Winter Gardening Is Limited, but There Are Useful (and Fun) Things to Do
For most of us, gardening in January is limited. Water the houseplants. Read the seed catalogs. Dream of flowering shrubs to add to the perennial border — that sort of thing. But there are activities we can do now, and should.
In late December we had four inches of heavy wet snow, followed by cold weather. This resulted in heavy globs of snow and ice on many decorative trees and shrubs and considerable damage. In addition to broken limbs, many branches were bent to the ground and might stay that way unless we do something.
I went around my garden to knock off snow, or to shake it loose from shrubs that were bent over or burdened by the snow. Some have responded nicely, popping back to their standard shapes, while others may not fully recover until spring.
Of those that bounced back, there is my arctic blue willow (Salix purpurea ‘Nana’). This shrub has varied in form over the years; for several it was a classic ‘Nana,’ a slow-growing dwarf form. But since I started pruning it a few years ago (or perhaps it hit a teenage growth spurt), it has responded by putting out lots of new growth, sometimes growing as much as 3 feet in a season. I didn’t prune it last fall because the new growth was so distinctive: lots of fine vertical stems in close proximity. It reminds me of a punk rocker’s hairdo: straight up.
That willow was bent over so that the tips of its branches (6 feet tall or so) touched the ground. I went around gathering armfuls of branches and shaking them gently to shed the snow. The branches did not pop back up and I was worried that its shape would be permanently changed. But a couple of days later it is back to its original shape.
I keep my Christmas tree up in the house until it becomes almost dangerously dry, ready to explode at the first sign of a spark. I consider it a “winter tree” in the New Year and revel in its lights and all the memories the ornaments conjure up. (I have a felt and tinsel Santa from my Mom’s tree that probably came from Germany with her parents around 1900). But if you take down yours before Groundhog Day, you can use the branches in the garden.
Evergreen boughs are great to use to protect tender perennials and shrubs. Although we have had good snow cover so far this year, if we get a January thaw followed by very cold nights, frost and cold may penetrate the soil deeply and kill the roots of tender plants. To prevent that, provide some insulation, particularly for new perennials and shrubs. Place branches over the plants, and then some mulch hay or straw over that. It’s like tucking in your baby at night.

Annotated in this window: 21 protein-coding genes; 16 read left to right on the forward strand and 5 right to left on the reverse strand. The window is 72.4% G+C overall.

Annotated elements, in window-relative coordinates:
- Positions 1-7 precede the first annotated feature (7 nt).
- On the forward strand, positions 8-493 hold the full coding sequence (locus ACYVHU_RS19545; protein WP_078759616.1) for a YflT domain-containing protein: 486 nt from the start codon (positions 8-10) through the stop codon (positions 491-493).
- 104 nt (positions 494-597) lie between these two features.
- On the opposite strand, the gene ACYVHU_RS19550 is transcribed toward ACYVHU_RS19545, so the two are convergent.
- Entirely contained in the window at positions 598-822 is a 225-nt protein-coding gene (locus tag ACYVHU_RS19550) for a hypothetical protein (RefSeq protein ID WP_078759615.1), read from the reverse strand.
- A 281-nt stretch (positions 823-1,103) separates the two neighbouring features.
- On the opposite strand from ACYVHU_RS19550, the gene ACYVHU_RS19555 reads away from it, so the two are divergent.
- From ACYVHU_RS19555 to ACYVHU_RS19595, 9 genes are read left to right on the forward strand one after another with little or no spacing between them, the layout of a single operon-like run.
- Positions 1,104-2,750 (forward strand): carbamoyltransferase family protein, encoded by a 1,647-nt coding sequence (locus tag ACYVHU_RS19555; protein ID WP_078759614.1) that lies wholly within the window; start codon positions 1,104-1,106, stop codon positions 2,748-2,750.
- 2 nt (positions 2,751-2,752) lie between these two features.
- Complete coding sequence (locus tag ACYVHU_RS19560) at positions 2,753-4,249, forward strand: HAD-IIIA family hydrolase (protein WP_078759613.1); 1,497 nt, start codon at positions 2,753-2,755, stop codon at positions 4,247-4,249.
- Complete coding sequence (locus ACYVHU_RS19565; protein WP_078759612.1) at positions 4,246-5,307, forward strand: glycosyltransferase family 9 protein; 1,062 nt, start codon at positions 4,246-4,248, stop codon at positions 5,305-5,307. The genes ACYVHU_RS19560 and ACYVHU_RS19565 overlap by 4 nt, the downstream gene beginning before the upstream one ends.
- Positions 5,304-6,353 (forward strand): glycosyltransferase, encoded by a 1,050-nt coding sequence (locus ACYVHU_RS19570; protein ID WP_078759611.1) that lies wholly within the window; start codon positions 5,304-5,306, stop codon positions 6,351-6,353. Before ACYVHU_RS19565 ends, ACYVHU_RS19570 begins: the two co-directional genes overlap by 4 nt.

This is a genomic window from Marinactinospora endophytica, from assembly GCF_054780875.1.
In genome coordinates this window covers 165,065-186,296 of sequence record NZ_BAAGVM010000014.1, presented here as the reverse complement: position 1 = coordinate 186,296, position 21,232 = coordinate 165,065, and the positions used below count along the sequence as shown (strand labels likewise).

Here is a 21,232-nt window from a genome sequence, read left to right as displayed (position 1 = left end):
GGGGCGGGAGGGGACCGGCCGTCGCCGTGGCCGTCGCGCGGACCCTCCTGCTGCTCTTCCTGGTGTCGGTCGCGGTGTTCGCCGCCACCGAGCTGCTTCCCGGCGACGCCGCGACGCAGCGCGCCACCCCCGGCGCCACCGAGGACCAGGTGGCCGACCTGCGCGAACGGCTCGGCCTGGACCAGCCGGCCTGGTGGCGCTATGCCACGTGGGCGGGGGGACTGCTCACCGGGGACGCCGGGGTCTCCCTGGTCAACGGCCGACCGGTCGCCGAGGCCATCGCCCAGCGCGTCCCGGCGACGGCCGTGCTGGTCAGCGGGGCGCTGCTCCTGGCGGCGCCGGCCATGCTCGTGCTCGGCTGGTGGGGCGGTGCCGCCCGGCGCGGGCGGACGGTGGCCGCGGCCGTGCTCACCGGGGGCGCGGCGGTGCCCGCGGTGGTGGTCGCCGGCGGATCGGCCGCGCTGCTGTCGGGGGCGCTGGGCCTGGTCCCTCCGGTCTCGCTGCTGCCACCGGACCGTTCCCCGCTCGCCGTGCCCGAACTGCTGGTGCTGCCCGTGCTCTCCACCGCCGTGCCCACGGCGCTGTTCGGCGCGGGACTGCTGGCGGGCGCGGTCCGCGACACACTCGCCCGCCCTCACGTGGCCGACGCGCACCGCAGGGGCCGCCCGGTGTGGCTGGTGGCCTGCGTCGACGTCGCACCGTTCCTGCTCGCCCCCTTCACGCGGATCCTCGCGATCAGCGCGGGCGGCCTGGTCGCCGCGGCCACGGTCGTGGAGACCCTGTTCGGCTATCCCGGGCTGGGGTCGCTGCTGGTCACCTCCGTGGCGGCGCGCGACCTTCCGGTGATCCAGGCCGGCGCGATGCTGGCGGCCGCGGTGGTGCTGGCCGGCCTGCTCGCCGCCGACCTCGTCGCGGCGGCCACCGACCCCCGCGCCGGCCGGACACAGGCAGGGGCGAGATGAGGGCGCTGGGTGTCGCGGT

A brief explanation is in order about why some tender shrubs and vines fail to bloom some years. Woody plants make their buds either the summer before and bloom early in the spring or summer on “old wood.” Or they make their buds in spring for summer or fall blooms on “new wood” that grows after winter is over. In the first category are forsythia, lilacs, blueberries and most wisteria. In the second are hydrangeas, summer clethra and Seven Sons Flower tree.
Shrubs that bloom on old wood can lose their blossoms when a cold, strong wind burns off the flower buds. The “Endless Summer” blue hydrangea is sold as a plant that will bloom in June and repeat blooms all summer. But that only happens if the flower buds survive the winter, and often they do not — delaying bloom until late summer on new wood.
Another gardening activity I do when temperatures are below zero is to plant a few poppy seeds outdoors in the snow. I save the seed heads of annual poppies each year in a plastic bag. Then just when winter seems most oppressive, I sprinkle seeds on the snow over a flower bed that has been cultivated with loose soil on its surface.
Even a cold winter sun will heat up a black poppy seed enough to allow it to melt its way through the snow. If I sprinkle a hundred seeds, at least a few will eventually lodge in suitable places and grow next summer. It’s no work, great fun, and it makes spring seem like a word that is within the realm of the possible, even if the thermometer is below zero.
Henry Homeyer is the author of four gardening books and a children’s novel, “Wobar and the Quest for the Magic Calumet.” Reach him at firstname.lastname@example.org or P.O. Box 364, Cornish Flat, NH 03746.